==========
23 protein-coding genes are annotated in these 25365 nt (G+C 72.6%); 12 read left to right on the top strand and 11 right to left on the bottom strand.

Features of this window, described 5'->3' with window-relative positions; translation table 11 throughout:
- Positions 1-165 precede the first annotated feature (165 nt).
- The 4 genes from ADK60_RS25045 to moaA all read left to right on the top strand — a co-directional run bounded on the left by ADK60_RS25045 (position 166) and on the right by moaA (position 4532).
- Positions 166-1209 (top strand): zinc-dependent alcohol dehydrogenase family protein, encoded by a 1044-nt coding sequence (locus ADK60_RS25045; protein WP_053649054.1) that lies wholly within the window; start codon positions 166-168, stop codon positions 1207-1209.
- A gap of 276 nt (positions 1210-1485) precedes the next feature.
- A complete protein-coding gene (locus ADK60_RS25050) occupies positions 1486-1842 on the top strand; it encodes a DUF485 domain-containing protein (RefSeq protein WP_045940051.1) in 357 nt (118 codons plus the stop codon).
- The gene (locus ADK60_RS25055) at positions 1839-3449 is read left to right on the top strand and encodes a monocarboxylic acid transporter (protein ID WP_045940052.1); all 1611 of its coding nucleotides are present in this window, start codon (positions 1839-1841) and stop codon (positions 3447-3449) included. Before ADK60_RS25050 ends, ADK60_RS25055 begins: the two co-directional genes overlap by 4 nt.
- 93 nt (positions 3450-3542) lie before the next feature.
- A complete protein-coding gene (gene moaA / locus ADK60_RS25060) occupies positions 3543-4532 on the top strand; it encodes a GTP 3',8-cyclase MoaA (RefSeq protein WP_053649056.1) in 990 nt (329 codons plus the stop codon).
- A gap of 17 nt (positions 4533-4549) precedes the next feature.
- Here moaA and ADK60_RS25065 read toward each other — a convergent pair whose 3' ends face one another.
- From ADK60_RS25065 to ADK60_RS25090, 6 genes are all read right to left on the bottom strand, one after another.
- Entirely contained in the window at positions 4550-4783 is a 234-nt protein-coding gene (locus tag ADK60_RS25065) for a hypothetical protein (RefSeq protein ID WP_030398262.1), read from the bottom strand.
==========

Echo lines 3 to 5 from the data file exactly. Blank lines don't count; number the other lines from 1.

- Positions 1-165 precede the first annotated feature (165 nt).
- The 4 genes from ADK60_RS25045 to moaA all read left to right on the top strand — a co-directional run bounded on the left by ADK60_RS25045 (position 166) and on the right by moaA (position 4532).
- Positions 166-1209 (top strand): zinc-dependent alcohol dehydrogenase family protein, encoded by a 1044-nt coding sequence (locus ADK60_RS25045; protein WP_053649054.1) that lies wholly within the window; start codon positions 166-168, stop codon positions 1207-1209.